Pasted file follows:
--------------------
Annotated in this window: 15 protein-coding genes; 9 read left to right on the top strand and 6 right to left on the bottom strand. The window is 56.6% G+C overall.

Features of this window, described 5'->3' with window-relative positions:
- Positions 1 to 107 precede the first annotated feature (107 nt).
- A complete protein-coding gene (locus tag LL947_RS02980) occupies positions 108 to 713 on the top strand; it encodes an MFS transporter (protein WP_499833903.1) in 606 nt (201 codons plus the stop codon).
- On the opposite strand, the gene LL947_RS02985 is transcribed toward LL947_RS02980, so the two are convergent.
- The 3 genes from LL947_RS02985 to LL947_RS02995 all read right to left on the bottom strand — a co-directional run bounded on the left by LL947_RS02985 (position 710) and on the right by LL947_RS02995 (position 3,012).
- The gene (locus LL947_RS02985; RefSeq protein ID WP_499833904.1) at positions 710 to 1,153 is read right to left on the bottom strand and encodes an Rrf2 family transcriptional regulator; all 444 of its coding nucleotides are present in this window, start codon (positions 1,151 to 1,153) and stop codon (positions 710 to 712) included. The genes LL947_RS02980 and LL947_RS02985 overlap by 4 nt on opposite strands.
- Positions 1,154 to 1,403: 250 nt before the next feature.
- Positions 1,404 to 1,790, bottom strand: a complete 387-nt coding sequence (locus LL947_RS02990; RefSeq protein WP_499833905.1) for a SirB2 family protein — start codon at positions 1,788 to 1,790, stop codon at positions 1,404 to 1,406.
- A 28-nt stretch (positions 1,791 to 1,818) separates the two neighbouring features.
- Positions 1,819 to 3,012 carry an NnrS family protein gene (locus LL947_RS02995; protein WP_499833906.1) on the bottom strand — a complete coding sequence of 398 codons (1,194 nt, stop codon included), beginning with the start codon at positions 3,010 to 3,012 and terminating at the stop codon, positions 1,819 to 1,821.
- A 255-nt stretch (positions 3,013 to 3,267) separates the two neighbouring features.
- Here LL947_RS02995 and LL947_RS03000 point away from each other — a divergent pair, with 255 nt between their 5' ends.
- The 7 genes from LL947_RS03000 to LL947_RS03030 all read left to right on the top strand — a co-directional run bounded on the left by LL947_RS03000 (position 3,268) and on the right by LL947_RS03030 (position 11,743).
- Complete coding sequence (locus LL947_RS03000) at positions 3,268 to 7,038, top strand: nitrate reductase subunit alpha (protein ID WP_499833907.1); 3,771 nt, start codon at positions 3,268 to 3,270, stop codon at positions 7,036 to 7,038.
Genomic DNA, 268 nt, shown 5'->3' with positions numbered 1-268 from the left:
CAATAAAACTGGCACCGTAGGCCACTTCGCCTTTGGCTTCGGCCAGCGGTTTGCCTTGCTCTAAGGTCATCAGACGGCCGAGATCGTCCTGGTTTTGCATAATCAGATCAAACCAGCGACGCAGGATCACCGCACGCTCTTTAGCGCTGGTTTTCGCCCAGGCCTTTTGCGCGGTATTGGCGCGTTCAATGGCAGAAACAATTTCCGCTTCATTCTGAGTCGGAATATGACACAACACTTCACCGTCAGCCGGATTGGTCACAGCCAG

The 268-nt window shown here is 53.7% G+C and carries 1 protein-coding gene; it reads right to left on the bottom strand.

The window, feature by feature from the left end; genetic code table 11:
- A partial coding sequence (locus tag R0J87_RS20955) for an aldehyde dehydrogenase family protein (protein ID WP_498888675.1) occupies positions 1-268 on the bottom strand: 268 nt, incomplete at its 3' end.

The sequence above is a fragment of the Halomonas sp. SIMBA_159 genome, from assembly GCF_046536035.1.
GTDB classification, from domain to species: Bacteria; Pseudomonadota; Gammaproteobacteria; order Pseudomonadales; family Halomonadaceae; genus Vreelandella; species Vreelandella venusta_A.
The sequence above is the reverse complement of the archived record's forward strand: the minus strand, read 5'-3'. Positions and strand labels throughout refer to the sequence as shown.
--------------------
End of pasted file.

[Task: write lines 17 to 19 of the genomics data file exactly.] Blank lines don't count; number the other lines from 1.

CAATAAAACTGGCACCGTAGGCCACTTCGCCTTTGGCTTCGGCCAGCGGTTTGCCTTGCTCTAAGGTCATCAGACGGCCGAGATCGTCCTGGTTTTGCATAATCAGATCAAACCAGCGACGCAGGATCACCGCACGCTCTTTAGCGCTGGTTTTCGCCCAGGCCTTTTGCGCGGTATTGGCGCGTTCAATGGCAGAAACAATTTCCGCTTCATTCTGAGTCGGAATATGACACAACACTTCACCGTCAGCCGGATTGGTCACAGCCAG

The 268-nt window shown here is 53.7% G+C and carries 1 protein-coding gene; it reads right to left on the bottom strand.

The window, feature by feature from the left end; genetic code table 11: